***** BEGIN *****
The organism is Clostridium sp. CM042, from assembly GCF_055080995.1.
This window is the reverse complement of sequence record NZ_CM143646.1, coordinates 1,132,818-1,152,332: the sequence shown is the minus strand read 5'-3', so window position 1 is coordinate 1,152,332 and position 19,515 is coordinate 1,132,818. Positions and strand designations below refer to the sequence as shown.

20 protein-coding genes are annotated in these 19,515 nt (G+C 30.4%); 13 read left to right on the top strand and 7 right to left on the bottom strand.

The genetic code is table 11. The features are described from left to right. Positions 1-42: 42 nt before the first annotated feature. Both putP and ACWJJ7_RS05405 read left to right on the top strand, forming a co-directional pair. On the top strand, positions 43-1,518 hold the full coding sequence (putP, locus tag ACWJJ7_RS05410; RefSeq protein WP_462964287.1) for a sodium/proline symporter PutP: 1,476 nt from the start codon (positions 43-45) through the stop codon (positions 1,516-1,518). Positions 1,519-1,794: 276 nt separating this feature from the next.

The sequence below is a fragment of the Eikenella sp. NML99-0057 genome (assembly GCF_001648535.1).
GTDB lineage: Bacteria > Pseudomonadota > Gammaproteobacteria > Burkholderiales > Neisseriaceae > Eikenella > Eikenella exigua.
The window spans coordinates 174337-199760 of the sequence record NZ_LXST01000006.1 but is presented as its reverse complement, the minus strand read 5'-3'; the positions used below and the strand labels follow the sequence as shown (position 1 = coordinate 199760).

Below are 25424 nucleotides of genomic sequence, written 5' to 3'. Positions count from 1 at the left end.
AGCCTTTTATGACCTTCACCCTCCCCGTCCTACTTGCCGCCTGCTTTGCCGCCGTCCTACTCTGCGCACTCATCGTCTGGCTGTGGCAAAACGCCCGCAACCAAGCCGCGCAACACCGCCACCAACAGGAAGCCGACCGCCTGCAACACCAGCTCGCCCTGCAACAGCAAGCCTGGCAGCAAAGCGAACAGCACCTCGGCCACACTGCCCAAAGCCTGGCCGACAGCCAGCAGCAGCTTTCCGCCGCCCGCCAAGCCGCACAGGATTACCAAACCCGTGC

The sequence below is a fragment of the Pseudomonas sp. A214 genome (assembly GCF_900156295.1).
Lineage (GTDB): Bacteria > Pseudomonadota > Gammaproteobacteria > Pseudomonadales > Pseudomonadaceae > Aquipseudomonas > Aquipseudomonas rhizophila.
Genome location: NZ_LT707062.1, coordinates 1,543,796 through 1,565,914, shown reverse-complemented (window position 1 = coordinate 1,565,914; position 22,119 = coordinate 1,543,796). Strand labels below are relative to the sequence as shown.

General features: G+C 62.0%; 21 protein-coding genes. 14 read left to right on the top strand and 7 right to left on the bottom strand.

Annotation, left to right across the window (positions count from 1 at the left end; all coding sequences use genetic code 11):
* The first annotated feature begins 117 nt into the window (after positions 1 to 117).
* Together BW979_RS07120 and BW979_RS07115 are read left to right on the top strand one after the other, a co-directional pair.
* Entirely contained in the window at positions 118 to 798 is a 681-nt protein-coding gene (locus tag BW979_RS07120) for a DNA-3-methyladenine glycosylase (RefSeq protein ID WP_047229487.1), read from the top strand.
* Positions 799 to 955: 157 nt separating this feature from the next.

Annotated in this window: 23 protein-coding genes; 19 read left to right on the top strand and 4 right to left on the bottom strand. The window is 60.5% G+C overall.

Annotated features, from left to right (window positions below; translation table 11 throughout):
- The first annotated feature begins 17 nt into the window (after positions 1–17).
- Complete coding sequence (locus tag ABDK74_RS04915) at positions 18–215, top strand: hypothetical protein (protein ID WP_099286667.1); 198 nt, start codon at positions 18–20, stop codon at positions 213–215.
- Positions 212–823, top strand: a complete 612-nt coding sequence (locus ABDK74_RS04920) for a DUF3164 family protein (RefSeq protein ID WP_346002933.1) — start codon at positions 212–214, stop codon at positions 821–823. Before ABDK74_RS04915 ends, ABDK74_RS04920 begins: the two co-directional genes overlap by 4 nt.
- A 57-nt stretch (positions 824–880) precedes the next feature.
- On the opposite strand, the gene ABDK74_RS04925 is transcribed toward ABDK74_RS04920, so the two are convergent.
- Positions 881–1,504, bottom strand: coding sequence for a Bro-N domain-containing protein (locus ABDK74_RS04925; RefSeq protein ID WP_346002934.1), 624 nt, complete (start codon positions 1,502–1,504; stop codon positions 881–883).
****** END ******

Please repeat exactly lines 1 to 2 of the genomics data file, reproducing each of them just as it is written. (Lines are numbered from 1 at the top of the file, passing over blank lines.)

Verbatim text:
The organism is Clostridium sp. CM042, from assembly GCF_055080995.1.
This window is the reverse complement of sequence record NZ_CM143646.1, coordinates 1,132,818-1,152,332: the sequence shown is the minus strand read 5'-3', so window position 1 is coordinate 1,152,332 and position 19,515 is coordinate 1,132,818. Positions and strand designations below refer to the sequence as shown.